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MG MGB Technical - Hot wiring the engine
|My engine compartment is now painted. Depending on space at the body shop I may be ready to install the engine before the shop can do the final body work and paint. I want to start and run the engine before I install it. If there are leaks I will fix them before installing the engine.|
This is a 76. My assumption is I need to run a wire from the upper side terminal on the starter to the neagative on the coil and another wire from the positive of the coil to the distributor. Am I wrong?
|I don't want to seem stupid, but someone has to ask this. How can you run an engine without any exhaust, radiator, fuel supply and how do you bolt it down?|
|I've seen a 4-cylinder engine started and running just sitting on a bench. Wouldn't want to do it myself, but aren't they supposed to be balanced so they don't go jumping all over the place? But for a proper job do as a pal did and bolt it to an engine stand with exhaust, radiator and fuel connected up.|
The solenoid stud (which presumably will have the battery connected to it and the block) should be connected to the coil +ve, and the coil -ve to the distributor, but it really doesn't matter which way round the coil goes. The important thing is that a 76 would have used a 6v (1.5 ohm primary) coil with an external ballast resistance contained in the harness. If you use the coil from the car then you must have a 1.5 ohm ballast in series with it, or use a 12v (3 ohm primary) coil instead. The solenoid should have two spades on it, connecting one to the solenoid stud should crank the engine, the other shouldn't do anything. Originally the 'crank' spade would have been normal-sized, and the other one (which is part of the ballast circuit) would be smaller, but rebuilds seem to have them the same size.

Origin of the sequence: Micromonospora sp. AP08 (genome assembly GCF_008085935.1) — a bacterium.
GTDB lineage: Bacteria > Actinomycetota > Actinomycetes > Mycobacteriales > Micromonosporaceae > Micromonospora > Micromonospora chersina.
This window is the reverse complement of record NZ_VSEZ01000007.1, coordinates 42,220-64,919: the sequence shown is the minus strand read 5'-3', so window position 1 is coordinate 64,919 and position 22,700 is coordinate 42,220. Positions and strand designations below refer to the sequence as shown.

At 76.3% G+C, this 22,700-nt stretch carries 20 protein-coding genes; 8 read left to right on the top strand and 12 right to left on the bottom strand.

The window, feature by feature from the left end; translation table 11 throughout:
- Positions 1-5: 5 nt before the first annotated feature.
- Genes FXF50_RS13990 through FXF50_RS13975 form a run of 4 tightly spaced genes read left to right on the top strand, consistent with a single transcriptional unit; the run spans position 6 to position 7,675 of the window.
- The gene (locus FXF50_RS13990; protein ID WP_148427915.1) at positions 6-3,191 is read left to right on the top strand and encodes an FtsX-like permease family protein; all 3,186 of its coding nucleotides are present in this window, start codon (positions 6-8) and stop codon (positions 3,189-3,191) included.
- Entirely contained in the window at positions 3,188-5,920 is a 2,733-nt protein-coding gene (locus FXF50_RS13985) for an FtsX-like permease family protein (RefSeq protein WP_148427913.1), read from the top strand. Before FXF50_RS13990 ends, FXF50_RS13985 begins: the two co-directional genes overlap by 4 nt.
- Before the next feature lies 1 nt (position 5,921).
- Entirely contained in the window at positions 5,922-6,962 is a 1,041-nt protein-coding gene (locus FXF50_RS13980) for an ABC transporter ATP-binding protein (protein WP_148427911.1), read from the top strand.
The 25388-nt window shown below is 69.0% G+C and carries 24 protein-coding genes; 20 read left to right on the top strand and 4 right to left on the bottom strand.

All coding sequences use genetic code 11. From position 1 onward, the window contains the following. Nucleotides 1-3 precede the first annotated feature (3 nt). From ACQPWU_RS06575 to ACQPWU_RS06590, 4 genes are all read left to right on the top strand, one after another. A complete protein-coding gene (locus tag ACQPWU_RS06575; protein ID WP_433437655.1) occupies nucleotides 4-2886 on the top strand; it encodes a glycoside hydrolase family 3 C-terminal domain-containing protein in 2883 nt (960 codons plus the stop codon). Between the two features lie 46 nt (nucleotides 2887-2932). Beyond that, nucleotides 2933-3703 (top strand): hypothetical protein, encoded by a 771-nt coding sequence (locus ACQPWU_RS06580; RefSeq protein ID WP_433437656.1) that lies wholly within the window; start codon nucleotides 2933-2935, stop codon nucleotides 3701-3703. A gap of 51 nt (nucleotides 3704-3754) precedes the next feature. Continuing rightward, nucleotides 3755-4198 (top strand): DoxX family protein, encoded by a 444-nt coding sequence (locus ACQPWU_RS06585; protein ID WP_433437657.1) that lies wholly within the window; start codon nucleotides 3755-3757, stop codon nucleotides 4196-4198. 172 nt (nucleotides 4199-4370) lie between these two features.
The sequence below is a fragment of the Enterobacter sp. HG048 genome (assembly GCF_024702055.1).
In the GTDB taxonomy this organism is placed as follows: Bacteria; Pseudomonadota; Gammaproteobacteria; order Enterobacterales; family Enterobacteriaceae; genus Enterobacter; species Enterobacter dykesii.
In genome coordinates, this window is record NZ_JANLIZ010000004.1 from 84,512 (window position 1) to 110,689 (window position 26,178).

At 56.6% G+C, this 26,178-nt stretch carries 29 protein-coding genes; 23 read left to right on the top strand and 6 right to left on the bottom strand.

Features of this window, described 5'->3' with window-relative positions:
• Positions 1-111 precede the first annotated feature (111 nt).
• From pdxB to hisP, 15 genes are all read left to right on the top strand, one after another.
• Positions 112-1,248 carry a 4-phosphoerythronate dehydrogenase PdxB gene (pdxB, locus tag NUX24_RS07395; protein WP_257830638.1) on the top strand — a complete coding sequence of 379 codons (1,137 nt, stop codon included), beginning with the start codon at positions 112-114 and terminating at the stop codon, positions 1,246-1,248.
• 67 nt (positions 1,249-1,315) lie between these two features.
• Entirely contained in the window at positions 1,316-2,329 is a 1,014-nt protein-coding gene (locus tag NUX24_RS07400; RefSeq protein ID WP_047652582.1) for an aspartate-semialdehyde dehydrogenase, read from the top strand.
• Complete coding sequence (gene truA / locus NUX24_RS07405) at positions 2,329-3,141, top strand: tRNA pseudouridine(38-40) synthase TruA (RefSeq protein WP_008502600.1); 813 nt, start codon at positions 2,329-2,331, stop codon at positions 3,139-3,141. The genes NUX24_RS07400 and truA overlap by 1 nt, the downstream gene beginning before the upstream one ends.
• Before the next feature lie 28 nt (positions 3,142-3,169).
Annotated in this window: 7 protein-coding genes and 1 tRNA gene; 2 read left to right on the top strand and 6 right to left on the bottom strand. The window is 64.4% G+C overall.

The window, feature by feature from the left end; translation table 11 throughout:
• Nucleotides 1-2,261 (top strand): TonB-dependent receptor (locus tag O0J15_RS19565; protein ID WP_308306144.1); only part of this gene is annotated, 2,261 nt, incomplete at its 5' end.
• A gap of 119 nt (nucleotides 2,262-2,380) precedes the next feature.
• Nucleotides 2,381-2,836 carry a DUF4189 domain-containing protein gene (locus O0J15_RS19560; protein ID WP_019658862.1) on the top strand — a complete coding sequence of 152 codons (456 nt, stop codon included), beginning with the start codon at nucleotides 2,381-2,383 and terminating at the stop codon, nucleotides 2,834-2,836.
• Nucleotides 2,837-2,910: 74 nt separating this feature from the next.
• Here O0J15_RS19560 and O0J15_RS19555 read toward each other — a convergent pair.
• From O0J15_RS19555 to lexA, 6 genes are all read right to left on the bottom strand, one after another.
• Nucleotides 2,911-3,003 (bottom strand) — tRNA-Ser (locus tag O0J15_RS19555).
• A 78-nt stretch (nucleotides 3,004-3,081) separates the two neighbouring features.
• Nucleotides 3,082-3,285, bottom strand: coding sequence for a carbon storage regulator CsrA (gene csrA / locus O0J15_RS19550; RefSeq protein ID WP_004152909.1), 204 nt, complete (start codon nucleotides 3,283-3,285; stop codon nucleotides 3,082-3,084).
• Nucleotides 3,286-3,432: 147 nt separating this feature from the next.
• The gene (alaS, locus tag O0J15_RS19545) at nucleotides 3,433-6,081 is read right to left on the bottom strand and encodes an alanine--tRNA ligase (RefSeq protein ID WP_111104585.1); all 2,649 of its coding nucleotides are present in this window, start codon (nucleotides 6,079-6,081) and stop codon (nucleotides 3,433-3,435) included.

Isn't it the negative side of the coil that goes to the distributor and the plus side to the battery? Typically to start an engine on the floor you would put one jumper cable on the block and the other on the large hot terminal on the starter solenoid. With a negative ground, the negative goes to the block. You can run a wire from the hot solenoid terminal to the coil. Then to start it, you touch a small jumper wire from the hot solenoid terminal to the exciter terminal on the starter. To shut it down, pull wire off that you ran to the coil.
You should get a couple ratchet straps or something to strap it to a large board. Otherwise the torque may flip it over if you rev it. You will have to have the crankcase ventilation system hooked up or you may force it to leak oil when it otherwise wouldn't.
Also, to run it long enough to find any oil leaks, you will have to feed it water or you will overheat it. You can connect the radiator or it is possible feed water from a garden hose.
However, I think doing this will only reveal a major oil leak as smaller ones take some time to show up.
|C R Huff|
|Thanks for the replies.|
I have the engine on a large dolly made of 3 layers of 1/2 inch plywood with a 2x2 inner frame. I plan on bolting it down with angle iron brackets to a 1 in square steeel tube. I also plan on hooking up the rad and exhaust, I have an accessory fuel pump from another project, I had not thought of the crank case ventilation. Paul thanks for the info on the ballast for the coil. I got it in my head that it was better to have it running before going to the work of installing it in the car. The shop who is doing my paint wants the car as a shell until they finish painting it. The engine compartment, cockpit and trunk (boot) are done. The underside of the hood (bonnet) and trunk lid and mating surfaces of fenders will be done this week. They can't do the door skins for about 3 weeks then the exterior will get painted. So the end of September if all goes to plan and any day after that is when we expect winter. So the more I do now on the other items the better chance of getting it back together.
This thread was discussed between 18/08/2010 and 19/08/2010
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